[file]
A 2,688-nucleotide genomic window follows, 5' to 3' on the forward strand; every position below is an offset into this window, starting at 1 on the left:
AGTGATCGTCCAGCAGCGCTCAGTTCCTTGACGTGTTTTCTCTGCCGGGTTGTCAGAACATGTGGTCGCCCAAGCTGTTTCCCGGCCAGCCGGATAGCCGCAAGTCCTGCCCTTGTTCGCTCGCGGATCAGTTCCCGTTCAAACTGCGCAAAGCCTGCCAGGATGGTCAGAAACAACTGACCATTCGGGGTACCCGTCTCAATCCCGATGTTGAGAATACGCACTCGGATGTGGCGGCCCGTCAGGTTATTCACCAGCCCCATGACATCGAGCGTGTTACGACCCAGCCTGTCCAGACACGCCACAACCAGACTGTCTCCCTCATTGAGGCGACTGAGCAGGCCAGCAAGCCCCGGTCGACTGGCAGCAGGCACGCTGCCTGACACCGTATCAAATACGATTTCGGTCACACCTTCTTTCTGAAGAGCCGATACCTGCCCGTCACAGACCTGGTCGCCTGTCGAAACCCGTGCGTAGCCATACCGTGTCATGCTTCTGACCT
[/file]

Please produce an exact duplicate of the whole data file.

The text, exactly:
A 2,688-nucleotide genomic window follows, 5' to 3' on the forward strand; every position below is an offset into this window, starting at 1 on the left:
AGTGATCGTCCAGCAGCGCTCAGTTCCTTGACGTGTTTTCTCTGCCGGGTTGTCAGAACATGTGGTCGCCCAAGCTGTTTCCCGGCCAGCCGGATAGCCGCAAGTCCTGCCCTTGTTCGCTCGCGGATCAGTTCCCGTTCAAACTGCGCAAAGCCTGCCAGGATGGTCAGAAACAACTGACCATTCGGGGTACCCGTCTCAATCCCGATGTTGAGAATACGCACTCGGATGTGGCGGCCCGTCAGGTTATTCACCAGCCCCATGACATCGAGCGTGTTACGACCCAGCCTGTCCAGACACGCCACAACCAGACTGTCTCCCTCATTGAGGCGACTGAGCAGGCCAGCAAGCCCCGGTCGACTGGCAGCAGGCACGCTGCCTGACACCGTATCAAATACGATTTCGGTCACACCTTCTTTCTGAAGAGCCGATACCTGCCCGTCACAGACCTGGTCGCCTGTCGAAACCCGTGCGTAGCCATACCGTGTCATGCTTCTGACCT